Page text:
One of the things I really enjoy doing with students is holding our annual HackaThon [ http://hackschs.info/ ]. Hackathons are events that are organized so that people can collaborate on new ideas. The organizers create challenges, and teams are formed to come up with solutions. Sometimes it’s on a certain theme, and sometimes it is focused on certain resources; it depends on who is sponsoring the event. Usually, you have to solve a problem in a computational way: it could be a coding challenge in any language, or a social issue like providing free wifi, or ways to leverage software products in new and innovative ways to benefit people. Much of the innovation in computing is focused on improving access and opportunity for the people who need it the most. Hackathons usually provide opportunities for people at many different skill levels. They're there to foster new ideas and to produce creative solutions for different problems that we have.

I've also participated as part of the support team for college level hackathons. For someone like me, without a traditional CS background and having learned mostly on my own, it's interesting and exciting to be able to be a support for college level students who are doing project development.

 

What are some of the challenges for CS teachers now?

A challenge that a lot of CS teachers are facing now is the toll the pandemic has taken on both teachers and students. Some of the foundational knowledge that students are missing is just becoming obvious as this year moves forward. We're trying to keep moving ahead while giving students the foundation that they missed last year.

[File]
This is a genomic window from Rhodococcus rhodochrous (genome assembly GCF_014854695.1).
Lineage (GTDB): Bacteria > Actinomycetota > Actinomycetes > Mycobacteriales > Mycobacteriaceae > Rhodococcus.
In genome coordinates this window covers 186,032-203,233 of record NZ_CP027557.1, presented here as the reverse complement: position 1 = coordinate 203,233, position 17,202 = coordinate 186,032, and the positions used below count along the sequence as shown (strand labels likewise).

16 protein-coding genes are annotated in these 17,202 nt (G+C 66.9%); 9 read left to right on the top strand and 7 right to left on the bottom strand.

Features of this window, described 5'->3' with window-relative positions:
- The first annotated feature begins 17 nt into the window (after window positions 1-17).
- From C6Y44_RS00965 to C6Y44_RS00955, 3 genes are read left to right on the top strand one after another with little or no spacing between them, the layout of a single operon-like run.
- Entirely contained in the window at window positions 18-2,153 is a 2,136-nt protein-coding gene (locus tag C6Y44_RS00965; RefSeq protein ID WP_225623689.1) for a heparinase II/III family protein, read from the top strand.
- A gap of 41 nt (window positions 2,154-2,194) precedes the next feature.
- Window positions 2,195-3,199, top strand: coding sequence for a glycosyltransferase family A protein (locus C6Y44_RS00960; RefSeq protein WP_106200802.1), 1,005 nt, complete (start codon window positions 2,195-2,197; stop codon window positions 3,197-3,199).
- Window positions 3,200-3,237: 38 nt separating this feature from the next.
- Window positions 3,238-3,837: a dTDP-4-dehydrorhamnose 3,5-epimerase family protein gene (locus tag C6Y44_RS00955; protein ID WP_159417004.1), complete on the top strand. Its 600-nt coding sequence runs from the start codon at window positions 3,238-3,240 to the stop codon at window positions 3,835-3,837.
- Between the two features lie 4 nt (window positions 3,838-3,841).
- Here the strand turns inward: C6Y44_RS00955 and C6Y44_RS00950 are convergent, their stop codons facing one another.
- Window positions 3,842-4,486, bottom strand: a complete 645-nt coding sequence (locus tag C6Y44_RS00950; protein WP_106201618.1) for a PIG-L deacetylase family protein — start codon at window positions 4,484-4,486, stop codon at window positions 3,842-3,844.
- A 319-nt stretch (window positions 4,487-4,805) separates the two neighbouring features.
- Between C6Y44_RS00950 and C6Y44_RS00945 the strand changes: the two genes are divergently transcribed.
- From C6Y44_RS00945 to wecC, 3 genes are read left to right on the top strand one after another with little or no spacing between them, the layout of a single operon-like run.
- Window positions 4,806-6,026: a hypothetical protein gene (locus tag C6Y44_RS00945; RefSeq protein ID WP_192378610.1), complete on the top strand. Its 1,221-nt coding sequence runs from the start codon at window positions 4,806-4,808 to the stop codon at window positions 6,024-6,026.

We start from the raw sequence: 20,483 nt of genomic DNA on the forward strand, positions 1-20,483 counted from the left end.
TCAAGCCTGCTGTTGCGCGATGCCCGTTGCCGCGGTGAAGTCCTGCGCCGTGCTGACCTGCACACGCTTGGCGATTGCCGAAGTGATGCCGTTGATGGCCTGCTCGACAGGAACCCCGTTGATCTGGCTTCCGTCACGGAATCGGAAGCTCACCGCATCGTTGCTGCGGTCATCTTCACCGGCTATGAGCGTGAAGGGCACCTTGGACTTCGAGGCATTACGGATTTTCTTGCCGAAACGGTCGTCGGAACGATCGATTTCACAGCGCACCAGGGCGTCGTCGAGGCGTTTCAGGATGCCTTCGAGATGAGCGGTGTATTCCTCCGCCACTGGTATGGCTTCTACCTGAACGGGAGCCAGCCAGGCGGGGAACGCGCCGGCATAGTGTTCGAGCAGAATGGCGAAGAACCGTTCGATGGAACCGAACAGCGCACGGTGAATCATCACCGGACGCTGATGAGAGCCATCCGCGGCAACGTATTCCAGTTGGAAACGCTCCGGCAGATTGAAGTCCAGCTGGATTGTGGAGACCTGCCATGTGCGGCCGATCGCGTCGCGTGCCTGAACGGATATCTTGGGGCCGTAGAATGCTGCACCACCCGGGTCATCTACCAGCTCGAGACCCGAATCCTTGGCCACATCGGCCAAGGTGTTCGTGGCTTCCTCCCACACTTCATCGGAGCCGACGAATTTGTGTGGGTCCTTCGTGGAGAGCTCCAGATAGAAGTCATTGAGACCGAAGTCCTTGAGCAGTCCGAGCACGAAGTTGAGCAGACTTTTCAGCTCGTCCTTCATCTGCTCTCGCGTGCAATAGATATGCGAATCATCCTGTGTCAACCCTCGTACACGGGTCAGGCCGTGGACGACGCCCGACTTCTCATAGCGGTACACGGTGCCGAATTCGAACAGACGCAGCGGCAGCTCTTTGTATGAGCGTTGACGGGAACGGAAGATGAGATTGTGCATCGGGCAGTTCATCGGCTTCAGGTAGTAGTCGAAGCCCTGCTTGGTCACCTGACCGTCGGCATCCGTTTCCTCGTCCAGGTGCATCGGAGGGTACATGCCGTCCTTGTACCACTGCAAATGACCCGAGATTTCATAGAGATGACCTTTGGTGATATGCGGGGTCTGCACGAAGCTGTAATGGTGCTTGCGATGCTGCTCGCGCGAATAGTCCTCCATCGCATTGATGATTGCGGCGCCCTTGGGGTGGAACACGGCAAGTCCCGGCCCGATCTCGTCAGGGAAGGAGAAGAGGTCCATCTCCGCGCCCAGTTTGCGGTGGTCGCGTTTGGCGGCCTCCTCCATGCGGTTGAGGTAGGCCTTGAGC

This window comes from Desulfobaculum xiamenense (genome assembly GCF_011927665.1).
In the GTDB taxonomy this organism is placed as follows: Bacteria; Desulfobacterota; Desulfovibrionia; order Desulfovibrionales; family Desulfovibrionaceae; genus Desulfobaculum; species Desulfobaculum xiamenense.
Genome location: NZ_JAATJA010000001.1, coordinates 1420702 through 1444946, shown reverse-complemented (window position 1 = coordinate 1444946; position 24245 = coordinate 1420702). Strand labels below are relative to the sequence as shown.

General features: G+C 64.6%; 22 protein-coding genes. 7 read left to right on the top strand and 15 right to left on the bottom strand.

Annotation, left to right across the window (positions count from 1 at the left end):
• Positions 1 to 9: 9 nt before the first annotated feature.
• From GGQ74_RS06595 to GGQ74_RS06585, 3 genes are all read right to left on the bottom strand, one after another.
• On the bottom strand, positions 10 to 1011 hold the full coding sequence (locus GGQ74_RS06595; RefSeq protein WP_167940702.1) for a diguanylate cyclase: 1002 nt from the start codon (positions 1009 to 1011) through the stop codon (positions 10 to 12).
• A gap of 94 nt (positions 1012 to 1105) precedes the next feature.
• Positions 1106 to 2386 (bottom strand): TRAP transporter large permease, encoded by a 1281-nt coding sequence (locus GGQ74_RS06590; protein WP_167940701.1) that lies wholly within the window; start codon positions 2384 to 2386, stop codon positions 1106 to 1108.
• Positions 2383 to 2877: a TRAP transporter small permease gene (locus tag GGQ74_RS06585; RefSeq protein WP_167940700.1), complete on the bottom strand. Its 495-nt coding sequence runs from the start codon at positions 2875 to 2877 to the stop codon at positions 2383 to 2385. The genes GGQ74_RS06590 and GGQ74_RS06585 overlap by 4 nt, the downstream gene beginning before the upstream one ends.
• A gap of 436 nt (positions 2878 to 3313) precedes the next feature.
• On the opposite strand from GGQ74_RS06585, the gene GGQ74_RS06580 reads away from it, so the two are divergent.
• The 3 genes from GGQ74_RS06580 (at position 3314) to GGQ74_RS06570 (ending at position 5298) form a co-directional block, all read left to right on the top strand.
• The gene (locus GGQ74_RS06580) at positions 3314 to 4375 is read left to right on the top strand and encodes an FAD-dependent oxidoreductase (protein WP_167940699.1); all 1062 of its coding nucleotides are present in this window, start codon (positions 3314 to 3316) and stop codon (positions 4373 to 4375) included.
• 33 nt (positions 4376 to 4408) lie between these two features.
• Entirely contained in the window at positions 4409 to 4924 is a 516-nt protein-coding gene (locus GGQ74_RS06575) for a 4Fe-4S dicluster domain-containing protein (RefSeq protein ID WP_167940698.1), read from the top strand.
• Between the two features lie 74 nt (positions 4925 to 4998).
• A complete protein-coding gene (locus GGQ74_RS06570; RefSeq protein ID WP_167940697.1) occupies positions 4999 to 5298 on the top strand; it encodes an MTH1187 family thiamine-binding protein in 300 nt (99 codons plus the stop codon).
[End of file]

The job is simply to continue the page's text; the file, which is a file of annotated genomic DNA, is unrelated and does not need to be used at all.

Many students were successful last year learning online, but there are gaps that become apparent when you are with them in person in the classroom. The 1-to-1 interaction provides so many more opportunities for personalized support, such as strategies to debug code and making connections between concepts. There are many reasons why students might not have gotten as deep a grasp of the skills online as they do in person. There are a lot of strategies and ways of teaching that we use in person that make it clear who is struggling; or we glance at their work while they are working on it, and that better informs our teaching by helping us identify the needs of the class or individual. 

One good outcome from last year was that we built a strong teacher community. The district supports CS teachers with PD time and workshops. Here at my high school we have three teachers on staff teaching CS. Every school in the county has at least two CS teachers and offers a variety of CS options for students. Charles County serves a very diverse student population and we have very strong programs for Computer Science and STEM.

Dianne O'Grady-Cunniff, dogrady at usmd dot edu
Director, Maryland Center for Computing Education

Dr. Megean Garvin, mgarvin at usmd dot edu
Director of Research, Maryland Center for Computing Education

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Maryland Center for Computing Education
3300 Metzerott Rd. Adelphi, MD 20783 http://cs4md.com
MCCE received initial support from the National Science Foundation, (MSP)2 Grant No. 0831970.